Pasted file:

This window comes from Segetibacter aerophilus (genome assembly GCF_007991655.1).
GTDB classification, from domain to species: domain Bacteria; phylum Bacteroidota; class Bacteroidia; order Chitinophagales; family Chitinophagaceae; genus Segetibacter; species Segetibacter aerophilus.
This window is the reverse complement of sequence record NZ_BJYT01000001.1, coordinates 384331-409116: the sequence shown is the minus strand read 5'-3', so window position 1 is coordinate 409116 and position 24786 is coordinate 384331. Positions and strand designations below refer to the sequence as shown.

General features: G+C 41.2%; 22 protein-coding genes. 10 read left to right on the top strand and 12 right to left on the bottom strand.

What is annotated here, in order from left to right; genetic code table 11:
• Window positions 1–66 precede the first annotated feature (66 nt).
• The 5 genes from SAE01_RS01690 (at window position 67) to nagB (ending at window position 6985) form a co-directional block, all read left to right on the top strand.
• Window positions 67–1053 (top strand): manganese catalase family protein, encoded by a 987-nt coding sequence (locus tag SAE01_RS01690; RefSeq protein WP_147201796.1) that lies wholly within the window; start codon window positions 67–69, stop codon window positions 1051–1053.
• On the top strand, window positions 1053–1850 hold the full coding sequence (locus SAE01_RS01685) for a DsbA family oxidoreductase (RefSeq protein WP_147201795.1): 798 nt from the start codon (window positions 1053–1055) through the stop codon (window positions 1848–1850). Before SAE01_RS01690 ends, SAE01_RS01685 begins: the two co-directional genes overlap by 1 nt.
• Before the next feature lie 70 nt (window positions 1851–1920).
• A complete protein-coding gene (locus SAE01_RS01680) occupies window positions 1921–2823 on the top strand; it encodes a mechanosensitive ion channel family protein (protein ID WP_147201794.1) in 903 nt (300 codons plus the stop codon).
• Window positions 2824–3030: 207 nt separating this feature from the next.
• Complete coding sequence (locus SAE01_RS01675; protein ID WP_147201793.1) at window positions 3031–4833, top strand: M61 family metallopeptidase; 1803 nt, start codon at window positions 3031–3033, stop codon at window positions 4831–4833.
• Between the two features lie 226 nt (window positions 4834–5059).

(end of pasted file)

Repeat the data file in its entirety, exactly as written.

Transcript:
This window comes from Segetibacter aerophilus (genome assembly GCF_007991655.1).
GTDB classification, from domain to species: domain Bacteria; phylum Bacteroidota; class Bacteroidia; order Chitinophagales; family Chitinophagaceae; genus Segetibacter; species Segetibacter aerophilus.
This window is the reverse complement of sequence record NZ_BJYT01000001.1, coordinates 384331-409116: the sequence shown is the minus strand read 5'-3', so window position 1 is coordinate 409116 and position 24786 is coordinate 384331. Positions and strand designations below refer to the sequence as shown.

General features: G+C 41.2%; 22 protein-coding genes. 10 read left to right on the top strand and 12 right to left on the bottom strand.

What is annotated here, in order from left to right; genetic code table 11:
• Window positions 1–66 precede the first annotated feature (66 nt).
• The 5 genes from SAE01_RS01690 (at window position 67) to nagB (ending at window position 6985) form a co-directional block, all read left to right on the top strand.
• Window positions 67–1053 (top strand): manganese catalase family protein, encoded by a 987-nt coding sequence (locus tag SAE01_RS01690; RefSeq protein WP_147201796.1) that lies wholly within the window; start codon window positions 67–69, stop codon window positions 1051–1053.
• On the top strand, window positions 1053–1850 hold the full coding sequence (locus SAE01_RS01685) for a DsbA family oxidoreductase (RefSeq protein WP_147201795.1): 798 nt from the start codon (window positions 1053–1055) through the stop codon (window positions 1848–1850). Before SAE01_RS01690 ends, SAE01_RS01685 begins: the two co-directional genes overlap by 1 nt.
• Before the next feature lie 70 nt (window positions 1851–1920).
• A complete protein-coding gene (locus SAE01_RS01680) occupies window positions 1921–2823 on the top strand; it encodes a mechanosensitive ion channel family protein (protein ID WP_147201794.1) in 903 nt (300 codons plus the stop codon).
• Window positions 2824–3030: 207 nt separating this feature from the next.
• Complete coding sequence (locus SAE01_RS01675; protein ID WP_147201793.1) at window positions 3031–4833, top strand: M61 family metallopeptidase; 1803 nt, start codon at window positions 3031–3033, stop codon at window positions 4831–4833.
• Between the two features lie 226 nt (window positions 4834–5059).